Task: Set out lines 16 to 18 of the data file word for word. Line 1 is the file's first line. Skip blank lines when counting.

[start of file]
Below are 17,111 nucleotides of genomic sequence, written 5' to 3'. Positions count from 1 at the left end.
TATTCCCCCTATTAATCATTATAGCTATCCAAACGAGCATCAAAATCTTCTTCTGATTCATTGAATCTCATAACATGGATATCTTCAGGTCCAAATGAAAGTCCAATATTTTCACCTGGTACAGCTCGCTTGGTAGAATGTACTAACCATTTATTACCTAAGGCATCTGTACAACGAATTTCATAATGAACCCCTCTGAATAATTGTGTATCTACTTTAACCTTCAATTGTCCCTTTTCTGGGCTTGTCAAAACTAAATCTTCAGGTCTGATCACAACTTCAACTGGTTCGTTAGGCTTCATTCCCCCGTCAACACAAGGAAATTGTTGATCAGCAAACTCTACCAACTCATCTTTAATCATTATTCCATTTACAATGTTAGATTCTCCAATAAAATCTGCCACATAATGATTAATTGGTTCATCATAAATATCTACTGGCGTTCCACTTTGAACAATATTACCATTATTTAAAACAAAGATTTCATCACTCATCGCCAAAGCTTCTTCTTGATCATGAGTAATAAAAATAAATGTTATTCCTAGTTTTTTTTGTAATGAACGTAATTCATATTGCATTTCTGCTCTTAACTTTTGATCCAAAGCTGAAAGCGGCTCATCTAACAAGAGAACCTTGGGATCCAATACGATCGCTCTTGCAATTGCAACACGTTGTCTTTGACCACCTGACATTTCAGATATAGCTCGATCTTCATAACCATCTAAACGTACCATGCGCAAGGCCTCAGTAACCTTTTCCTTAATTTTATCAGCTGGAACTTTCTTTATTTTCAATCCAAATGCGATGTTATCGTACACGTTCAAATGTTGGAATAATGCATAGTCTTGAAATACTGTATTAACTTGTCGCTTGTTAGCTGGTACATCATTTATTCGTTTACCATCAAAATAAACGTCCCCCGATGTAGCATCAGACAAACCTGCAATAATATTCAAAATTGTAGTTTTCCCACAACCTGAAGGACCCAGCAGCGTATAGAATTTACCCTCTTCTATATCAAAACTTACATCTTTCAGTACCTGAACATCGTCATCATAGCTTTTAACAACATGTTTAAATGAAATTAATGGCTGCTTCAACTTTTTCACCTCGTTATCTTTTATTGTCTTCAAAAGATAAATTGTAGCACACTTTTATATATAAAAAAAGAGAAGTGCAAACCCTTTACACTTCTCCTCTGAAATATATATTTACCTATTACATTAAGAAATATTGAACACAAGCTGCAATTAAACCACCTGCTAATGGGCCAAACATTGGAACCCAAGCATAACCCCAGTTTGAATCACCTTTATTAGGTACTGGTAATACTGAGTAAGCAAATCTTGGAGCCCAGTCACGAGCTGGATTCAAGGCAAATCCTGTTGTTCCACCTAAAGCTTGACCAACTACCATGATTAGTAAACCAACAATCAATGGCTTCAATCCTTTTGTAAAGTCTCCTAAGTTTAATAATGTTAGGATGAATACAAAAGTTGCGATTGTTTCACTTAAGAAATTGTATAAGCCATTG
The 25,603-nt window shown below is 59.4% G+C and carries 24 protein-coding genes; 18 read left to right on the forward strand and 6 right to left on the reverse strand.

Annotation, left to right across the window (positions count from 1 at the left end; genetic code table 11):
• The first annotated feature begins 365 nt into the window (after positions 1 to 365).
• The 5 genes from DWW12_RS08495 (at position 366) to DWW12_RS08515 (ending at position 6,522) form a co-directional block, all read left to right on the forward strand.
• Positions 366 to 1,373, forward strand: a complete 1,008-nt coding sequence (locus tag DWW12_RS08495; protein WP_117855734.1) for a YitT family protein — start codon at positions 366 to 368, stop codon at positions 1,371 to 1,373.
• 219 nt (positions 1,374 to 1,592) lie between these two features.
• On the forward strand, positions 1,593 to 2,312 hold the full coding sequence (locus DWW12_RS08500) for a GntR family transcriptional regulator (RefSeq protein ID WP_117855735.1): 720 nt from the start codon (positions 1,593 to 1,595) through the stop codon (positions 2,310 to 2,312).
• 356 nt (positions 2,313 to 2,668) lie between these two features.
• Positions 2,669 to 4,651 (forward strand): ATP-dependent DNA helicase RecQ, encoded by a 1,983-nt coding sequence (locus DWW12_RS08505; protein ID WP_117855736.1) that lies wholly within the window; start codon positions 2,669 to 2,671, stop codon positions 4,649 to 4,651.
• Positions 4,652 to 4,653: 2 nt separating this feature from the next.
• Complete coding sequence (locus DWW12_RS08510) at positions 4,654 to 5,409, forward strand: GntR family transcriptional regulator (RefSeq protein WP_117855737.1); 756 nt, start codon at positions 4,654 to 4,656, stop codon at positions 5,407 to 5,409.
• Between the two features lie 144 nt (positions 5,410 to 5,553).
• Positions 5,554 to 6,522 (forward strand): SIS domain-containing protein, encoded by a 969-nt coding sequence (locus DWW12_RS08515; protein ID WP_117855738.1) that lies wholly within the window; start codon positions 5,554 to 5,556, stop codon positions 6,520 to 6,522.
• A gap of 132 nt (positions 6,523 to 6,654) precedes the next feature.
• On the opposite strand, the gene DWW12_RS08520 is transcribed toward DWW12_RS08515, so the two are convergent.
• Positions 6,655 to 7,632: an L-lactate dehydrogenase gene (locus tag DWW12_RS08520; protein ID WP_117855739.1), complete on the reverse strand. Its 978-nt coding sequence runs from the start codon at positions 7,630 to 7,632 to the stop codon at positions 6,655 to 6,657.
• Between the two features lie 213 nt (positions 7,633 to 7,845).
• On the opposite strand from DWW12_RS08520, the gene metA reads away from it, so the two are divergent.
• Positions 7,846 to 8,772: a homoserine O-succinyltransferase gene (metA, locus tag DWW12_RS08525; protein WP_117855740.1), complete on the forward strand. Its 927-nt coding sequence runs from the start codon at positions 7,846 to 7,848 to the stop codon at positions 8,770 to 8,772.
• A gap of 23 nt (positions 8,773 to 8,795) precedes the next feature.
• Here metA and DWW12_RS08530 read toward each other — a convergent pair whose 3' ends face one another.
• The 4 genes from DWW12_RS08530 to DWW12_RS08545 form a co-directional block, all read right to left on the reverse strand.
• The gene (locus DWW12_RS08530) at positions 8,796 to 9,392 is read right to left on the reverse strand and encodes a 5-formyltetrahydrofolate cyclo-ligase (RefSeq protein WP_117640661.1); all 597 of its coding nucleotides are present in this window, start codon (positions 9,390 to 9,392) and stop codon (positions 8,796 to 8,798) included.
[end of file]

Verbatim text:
• A gap of 132 nt (positions 6,523 to 6,654) precedes the next feature.
• On the opposite strand, the gene DWW12_RS08520 is transcribed toward DWW12_RS08515, so the two are convergent.
• Positions 6,655 to 7,632: an L-lactate dehydrogenase gene (locus tag DWW12_RS08520; protein ID WP_117855739.1), complete on the reverse strand. Its 978-nt coding sequence runs from the start codon at positions 7,630 to 7,632 to the stop codon at positions 6,655 to 6,657.